A few days ago Egypt announced the dates for the new presidential election for the end of May 2014. These will be conducted under the new constitution that established a democratic foundation by clearly defining the responsibilities of the office of the president and a fundamental increase in responsibility for a new Egyptian Parliament.
Since the beginning of 2014, Egypt’s political situation has continued to evolve with the drafting of this new constitution by the Committee of 50, a group of Egypt’s most prominent leaders. The constitution was approved by approximately 98 percent of voters in a nation-wide constitutional referendum. Nearly 40 percent of the total electorate took to the polls, a greater turnout than any election prior.
Unlike the 2012 election, where the winner of a run-off in a deeply divided electorate gained the right to draft the constitution to his own liking, the current constitution is based on far greater national consensus.
Another significant change is reflected in the lively debate on the potential presidential candidates, which can be heard on every street and in every home. Citizens are no longer easily won over by a party name or a reputation. Instead, candidates must actively work to earn votes. Colossal changes such as this are often overlooked and undervalued by external analysts. Delivery is the litmus test.
The rules of the game are now clear: our leader will be democratically elected, the legal process for transfer of power will be adhered to consistently, and a system of checks and balances is in place. In addition, the new constitution made a conscious effort to increase separation of religion and state, fortifying a critical correction to our political foundation. This ensures that neither of the two wings of the Egyptian public, the Muslim majority and the Christian minority, be marginalized or excluded.
Egypt’s next leader must honor this civil foundation, focusing on unifying rather than dividing the country.
The next president must respect the rights and requirements of all Egyptians. This will be achieved through sustainable development programs, better civil services, job creation, revamped education and health systems, and improvements in infrastructure - changes that will raise the living standard of all Egyptians. Not to mention, consistency of delivery on promises.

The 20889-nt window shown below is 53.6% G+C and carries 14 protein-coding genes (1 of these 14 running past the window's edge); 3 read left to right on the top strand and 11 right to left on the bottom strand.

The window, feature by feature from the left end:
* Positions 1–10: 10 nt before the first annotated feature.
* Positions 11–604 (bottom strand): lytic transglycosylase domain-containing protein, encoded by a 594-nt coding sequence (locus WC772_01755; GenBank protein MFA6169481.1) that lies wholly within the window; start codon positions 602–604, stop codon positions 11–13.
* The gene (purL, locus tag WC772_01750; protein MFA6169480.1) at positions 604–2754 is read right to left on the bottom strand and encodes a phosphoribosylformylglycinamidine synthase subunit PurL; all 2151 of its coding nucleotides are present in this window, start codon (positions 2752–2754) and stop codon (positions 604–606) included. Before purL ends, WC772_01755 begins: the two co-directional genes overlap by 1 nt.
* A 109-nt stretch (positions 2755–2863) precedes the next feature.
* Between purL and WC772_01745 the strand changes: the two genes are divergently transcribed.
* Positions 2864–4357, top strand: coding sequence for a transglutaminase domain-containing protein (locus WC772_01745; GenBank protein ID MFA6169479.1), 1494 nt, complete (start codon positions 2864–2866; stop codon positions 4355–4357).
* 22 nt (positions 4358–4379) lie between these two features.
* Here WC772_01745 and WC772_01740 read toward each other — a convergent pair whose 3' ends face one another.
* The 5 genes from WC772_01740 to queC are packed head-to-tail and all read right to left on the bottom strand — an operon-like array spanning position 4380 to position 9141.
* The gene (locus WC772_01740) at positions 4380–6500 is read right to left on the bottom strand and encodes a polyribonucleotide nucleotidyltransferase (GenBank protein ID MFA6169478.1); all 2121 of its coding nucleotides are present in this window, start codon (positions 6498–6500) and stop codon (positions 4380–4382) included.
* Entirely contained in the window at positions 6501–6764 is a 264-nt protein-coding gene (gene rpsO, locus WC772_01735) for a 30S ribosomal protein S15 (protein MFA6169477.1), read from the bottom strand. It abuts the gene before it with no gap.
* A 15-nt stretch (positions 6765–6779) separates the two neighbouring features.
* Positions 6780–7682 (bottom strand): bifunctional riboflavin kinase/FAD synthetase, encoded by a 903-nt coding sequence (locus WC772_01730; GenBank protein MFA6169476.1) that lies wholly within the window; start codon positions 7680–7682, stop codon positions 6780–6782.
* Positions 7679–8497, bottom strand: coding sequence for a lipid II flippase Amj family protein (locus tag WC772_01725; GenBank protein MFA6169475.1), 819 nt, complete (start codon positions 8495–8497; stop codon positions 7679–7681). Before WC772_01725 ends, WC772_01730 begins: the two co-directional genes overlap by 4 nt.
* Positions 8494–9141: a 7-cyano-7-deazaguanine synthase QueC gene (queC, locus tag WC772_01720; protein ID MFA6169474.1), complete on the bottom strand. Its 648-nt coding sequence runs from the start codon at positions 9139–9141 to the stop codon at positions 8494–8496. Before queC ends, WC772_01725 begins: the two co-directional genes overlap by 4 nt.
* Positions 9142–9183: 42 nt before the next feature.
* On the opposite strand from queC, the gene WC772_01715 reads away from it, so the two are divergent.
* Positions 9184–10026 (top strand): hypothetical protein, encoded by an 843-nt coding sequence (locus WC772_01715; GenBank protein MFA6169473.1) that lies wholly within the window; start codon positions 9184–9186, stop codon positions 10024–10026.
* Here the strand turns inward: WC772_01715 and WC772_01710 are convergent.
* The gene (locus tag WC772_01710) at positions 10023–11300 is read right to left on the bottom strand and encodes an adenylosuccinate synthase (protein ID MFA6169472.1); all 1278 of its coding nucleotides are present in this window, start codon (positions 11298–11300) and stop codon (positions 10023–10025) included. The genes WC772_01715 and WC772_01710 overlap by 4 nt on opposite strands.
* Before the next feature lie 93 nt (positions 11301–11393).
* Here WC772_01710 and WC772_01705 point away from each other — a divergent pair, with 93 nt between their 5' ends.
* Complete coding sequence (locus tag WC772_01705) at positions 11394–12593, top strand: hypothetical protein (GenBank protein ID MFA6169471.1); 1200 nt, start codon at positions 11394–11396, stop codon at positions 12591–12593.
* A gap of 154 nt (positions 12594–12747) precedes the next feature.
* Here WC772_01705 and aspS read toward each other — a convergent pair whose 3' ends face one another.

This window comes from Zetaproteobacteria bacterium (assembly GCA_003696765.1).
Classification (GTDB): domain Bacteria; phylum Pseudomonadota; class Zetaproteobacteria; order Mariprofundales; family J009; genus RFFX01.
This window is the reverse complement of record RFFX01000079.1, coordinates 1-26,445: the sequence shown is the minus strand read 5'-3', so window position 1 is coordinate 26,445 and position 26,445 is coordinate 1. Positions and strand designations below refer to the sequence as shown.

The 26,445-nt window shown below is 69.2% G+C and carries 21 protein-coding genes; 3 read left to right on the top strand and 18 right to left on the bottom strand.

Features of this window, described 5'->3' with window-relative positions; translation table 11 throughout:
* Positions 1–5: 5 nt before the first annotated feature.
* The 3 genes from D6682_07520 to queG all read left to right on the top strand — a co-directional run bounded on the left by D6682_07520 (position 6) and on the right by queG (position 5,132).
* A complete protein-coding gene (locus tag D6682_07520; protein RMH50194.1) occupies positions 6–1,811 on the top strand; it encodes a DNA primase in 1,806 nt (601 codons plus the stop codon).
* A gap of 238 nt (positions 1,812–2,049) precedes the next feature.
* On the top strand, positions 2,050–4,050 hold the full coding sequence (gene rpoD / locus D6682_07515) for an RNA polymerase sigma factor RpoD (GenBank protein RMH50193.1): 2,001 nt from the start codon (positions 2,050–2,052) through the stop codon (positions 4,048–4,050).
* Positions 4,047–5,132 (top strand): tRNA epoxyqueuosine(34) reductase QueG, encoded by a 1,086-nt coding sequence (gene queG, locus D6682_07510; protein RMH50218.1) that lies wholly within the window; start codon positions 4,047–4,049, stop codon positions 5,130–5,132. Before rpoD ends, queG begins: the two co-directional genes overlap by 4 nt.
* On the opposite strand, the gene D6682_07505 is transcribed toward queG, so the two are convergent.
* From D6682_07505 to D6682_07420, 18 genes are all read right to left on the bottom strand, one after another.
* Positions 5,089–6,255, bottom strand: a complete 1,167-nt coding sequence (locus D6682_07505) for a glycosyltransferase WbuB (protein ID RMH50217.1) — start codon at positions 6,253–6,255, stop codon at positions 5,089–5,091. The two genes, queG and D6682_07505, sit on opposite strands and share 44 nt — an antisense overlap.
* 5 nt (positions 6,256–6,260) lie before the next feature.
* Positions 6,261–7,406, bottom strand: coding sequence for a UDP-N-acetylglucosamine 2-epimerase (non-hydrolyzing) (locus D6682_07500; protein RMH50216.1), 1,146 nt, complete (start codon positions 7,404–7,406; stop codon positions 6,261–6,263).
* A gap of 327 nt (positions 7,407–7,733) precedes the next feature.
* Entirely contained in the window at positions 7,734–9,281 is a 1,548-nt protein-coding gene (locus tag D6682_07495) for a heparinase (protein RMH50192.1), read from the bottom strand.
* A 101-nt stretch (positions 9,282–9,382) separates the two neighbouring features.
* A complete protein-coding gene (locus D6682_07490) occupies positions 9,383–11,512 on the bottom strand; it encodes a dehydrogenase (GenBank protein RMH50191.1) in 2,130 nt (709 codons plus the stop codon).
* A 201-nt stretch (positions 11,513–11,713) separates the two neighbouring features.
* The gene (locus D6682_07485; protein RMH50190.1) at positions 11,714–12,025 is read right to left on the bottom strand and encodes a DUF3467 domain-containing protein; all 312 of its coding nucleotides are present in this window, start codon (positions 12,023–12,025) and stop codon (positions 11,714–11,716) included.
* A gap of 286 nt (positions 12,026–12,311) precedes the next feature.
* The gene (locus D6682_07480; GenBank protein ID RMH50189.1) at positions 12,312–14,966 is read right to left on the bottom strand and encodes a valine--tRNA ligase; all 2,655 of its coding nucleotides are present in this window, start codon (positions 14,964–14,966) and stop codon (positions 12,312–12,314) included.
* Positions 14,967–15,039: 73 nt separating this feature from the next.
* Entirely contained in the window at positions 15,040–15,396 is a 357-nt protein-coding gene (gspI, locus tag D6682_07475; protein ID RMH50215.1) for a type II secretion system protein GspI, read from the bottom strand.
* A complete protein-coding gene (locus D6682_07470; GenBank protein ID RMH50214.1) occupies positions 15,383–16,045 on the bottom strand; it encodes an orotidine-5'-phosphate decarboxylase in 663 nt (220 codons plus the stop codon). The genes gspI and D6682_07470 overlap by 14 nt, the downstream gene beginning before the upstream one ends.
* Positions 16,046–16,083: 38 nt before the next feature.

Presidential candidates are charged with developing strategies to address the two greatest challenges ahead of them: economic development and security. A successful economic strategy will need to include reforms, subsidies, development of the public sector, attracting FDI and local private investment, tourism growth, and an increased presence in the global market. All of these measures will add hope to very dire situation.
Intimately linked to the economy is the national security.
Egypt is fighting terrorism, which has transitioned from attacks on the public, as well as on security forces, to a deliberate plan predicated on economic disruption. Its perpetrators seek to destabilize the economy in order to create a failed state in Egypt, falsely believing that such conditions would provide an opportunity to seize power.
With these economic and security challenges in mind, a reassessment of Egypt’s geopolitical strategy is needed.
Egypt’s cooperation with the U.S. military ensures that Egypt plays a key role in both peacekeeping missions around the world and counter-terrorism. As such it will be key that the United States play a more central role in supporting the Egyptian people in their ongoing political and economic processes. This can only be achieved with further trust-building measures, partnership, and open dialog on a strategic level, as well as military and security assistance. Egypt must lead from the front, with clarity and purpose, not follow from behind with dependency and uncertainty.
The clock cannot and will not turn back. To move forward, Egypt must take the lead forward; all players must abstain from any form violence as a political tool.
Egypt is in a phase of transformation. While it seeks to reorganize its entire political structure and is on the verge of selecting its next leader, it must also look beyond its borders to cultivate mutually beneficial relationships with its allies.
Badr is the regional managing director of Abercrombie & Kent for Egypt and the Middle East, and a board member on the Egypt – U.S. Business Council.